Los Angeles County health officials urged employers Monday to use “common sense strategies” to combat COVID-19 in light of increasing spread of the virus.
The urging came as the county reported 5,920 new infections from the past three days, along with 13 new virus-related fatalities.
The county no longer reports case and death numbers on weekends. On Monday, the county reported 1,368 new infections, along with 2,728 from Saturday and 1,824 from Sunday. The new cases gave the county a cumulative total from throughout the pandemic of 2,877,960.
The 13 new fatalities lifted the county’s overall death toll to 31,970.
Health officials have been reporting elevated daily case numbers in recent weeks, attributable largely to the BA.2 subvariant of the virus. An offshoot of that variant — known as BA.2.12.1 — has also begun spreading locally, and health officials said it is believed to be 20% to 30% more infectious than BA.2.
In light of the growing spread of the virus, county health officials on Monday urged employers to take steps to protect employees and customers from infections, such as providing well-fitting masks, improving ventilation, screening employees who may be experiencing symptoms and adhering to isolation/quarantine guidelines and reporting clusters of cases.
“While relieved that the latest increases in cases are not yet accompanied by corresponding increases in hospitalizations, the higher rate of infection we are experiencing causes substantial disruption and leads to a vicious cycle of more transmission is worrisome,” Public Health Director Barbara Ferrer said in a statement. “With high transmission comes the risk of breeding new variants of concern, the possibility of more people experiencing long COVID, and increased risk among those more vulnerable to severe illness should they become infected. Curtailing outbreaks at worksites can help slow down transmission back in the communities and we thank those employers that continue to have in place safety measures that keep employees and customers as safe as possible.”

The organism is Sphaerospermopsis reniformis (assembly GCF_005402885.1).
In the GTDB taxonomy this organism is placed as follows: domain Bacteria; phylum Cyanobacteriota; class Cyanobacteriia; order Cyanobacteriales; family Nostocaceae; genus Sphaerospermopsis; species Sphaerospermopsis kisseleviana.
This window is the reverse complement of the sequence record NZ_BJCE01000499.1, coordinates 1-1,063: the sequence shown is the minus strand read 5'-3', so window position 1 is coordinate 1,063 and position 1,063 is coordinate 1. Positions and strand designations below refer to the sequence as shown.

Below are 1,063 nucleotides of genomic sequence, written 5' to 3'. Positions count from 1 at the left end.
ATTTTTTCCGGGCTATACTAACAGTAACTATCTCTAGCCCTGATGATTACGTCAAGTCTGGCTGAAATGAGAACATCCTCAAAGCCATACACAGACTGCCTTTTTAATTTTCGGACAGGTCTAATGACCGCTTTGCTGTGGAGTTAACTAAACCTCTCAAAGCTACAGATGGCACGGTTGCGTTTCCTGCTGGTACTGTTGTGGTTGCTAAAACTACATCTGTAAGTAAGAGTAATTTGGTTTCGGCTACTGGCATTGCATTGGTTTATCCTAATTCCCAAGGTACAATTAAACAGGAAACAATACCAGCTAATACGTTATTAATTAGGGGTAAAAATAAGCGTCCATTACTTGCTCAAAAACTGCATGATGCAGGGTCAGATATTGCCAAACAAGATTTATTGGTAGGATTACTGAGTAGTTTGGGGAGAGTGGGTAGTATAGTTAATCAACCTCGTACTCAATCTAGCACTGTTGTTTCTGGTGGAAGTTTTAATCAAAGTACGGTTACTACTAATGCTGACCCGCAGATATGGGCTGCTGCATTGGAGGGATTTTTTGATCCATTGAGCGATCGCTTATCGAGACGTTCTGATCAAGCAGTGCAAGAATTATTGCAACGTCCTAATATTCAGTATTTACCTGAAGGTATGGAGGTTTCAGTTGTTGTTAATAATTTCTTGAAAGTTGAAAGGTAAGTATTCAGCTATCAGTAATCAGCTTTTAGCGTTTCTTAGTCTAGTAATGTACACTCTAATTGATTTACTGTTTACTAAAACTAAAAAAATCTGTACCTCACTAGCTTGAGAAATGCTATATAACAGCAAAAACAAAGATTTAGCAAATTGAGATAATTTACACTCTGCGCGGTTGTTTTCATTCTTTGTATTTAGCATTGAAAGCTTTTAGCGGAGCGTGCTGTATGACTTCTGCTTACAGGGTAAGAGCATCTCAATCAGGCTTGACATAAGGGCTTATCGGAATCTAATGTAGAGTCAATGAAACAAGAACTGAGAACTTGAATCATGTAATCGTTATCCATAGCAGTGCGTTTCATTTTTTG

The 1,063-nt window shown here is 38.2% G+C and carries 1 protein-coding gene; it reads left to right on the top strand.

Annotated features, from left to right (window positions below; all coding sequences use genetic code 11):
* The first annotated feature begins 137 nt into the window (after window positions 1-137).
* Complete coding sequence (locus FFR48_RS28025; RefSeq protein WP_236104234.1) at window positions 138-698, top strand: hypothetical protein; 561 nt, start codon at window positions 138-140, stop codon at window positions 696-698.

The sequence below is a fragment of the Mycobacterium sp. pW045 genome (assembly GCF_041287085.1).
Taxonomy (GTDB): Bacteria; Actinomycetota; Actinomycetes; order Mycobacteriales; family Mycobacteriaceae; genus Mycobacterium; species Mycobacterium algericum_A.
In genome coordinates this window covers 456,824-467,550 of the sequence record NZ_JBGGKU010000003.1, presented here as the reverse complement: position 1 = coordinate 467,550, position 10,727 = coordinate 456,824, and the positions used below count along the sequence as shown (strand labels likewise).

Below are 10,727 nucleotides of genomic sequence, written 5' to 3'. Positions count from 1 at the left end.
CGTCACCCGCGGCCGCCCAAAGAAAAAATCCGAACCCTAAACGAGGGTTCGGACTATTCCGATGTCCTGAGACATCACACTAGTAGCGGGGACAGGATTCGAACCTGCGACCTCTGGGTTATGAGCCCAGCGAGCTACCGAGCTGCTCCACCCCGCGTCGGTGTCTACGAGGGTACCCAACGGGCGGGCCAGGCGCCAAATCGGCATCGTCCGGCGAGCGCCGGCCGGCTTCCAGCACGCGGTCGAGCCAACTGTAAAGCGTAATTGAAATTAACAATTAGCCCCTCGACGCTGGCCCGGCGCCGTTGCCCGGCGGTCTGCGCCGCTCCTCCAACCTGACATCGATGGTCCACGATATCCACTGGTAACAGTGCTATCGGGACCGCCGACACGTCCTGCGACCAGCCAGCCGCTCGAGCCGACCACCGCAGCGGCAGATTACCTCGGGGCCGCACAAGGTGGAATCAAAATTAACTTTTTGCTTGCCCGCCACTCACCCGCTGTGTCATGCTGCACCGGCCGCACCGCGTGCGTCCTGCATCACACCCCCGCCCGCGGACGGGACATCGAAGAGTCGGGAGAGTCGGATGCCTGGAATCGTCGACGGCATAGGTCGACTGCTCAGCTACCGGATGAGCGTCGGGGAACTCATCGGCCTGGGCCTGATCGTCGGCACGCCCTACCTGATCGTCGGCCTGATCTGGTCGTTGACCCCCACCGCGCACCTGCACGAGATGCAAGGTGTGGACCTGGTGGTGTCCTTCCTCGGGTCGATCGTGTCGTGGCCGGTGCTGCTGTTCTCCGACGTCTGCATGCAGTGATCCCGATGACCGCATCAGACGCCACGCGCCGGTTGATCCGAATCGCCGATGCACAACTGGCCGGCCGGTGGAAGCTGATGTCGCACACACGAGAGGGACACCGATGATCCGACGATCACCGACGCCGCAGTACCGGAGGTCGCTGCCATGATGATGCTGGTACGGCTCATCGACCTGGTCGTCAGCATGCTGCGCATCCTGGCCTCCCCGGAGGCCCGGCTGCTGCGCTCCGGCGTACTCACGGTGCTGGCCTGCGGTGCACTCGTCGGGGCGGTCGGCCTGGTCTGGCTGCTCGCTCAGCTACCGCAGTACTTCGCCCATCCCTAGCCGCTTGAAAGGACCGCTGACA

Virus-related hospitalizations have remained relatively low despite the growing number of cases — something Ferrer has chalked up to vaccinations and previous infections that have increased immunity and prevented infections from leading to severe illness.
As of Monday, there were 225 COVID-positive patients in county hospitals, down from 226 on Sunday, according to state figures. The number of those patients being treated in intensive care was 24, down from 28 a day earlier.
The average daily rate of people testing positive for the virus was 1.6% as of Monday, roughly the same as the previous week.
Ferrer said last week the BA.2.12.1 variant was detected in 7% of L.A. County infections that underwent testing to identify variants during the week that ended April 9 — up from 3% the previous week. She said state officials have estimated that BA.2.12.1 could represent half of all infections in California within a matter of days.
Researchers have not yet determined if the variant causes more severe illness or is more evasive of existing vaccines.